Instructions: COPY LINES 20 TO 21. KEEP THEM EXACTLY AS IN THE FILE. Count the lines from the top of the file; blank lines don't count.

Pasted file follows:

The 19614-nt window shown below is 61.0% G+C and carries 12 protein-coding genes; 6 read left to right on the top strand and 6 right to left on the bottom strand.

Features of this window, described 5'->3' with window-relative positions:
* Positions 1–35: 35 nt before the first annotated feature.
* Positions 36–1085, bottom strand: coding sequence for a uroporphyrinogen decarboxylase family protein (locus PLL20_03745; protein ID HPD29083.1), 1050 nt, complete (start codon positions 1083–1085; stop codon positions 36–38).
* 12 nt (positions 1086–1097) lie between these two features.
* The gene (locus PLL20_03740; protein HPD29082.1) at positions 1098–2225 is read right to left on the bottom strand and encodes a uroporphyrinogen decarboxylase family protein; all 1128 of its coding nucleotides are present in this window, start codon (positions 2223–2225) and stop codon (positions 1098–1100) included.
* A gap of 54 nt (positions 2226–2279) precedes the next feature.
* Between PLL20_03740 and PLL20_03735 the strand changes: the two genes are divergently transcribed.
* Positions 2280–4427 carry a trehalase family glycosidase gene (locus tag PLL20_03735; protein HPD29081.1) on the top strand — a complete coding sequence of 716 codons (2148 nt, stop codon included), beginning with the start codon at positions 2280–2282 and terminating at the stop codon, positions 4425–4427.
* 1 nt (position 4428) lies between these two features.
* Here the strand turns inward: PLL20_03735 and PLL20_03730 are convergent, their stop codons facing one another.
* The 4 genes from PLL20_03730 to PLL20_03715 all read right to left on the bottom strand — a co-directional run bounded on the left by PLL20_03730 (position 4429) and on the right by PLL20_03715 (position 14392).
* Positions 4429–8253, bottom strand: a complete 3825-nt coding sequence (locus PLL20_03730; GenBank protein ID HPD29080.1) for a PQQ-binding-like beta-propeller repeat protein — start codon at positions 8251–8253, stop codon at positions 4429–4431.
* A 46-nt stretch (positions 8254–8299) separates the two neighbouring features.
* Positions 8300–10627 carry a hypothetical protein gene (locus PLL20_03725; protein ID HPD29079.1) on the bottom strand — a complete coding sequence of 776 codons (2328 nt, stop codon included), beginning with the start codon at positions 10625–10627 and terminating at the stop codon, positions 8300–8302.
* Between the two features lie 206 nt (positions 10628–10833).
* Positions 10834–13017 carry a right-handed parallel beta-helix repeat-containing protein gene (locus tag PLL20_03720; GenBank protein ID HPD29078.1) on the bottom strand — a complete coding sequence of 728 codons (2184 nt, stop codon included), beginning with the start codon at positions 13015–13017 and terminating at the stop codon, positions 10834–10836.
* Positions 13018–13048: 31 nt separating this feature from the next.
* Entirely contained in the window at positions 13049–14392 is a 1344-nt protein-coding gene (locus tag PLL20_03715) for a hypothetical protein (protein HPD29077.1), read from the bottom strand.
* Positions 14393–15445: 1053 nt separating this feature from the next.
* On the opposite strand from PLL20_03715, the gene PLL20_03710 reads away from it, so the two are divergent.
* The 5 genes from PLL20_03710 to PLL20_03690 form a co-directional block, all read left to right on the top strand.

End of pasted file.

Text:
* Positions 14393–15445: 1053 nt separating this feature from the next.
* On the opposite strand from PLL20_03715, the gene PLL20_03710 reads away from it, so the two are divergent.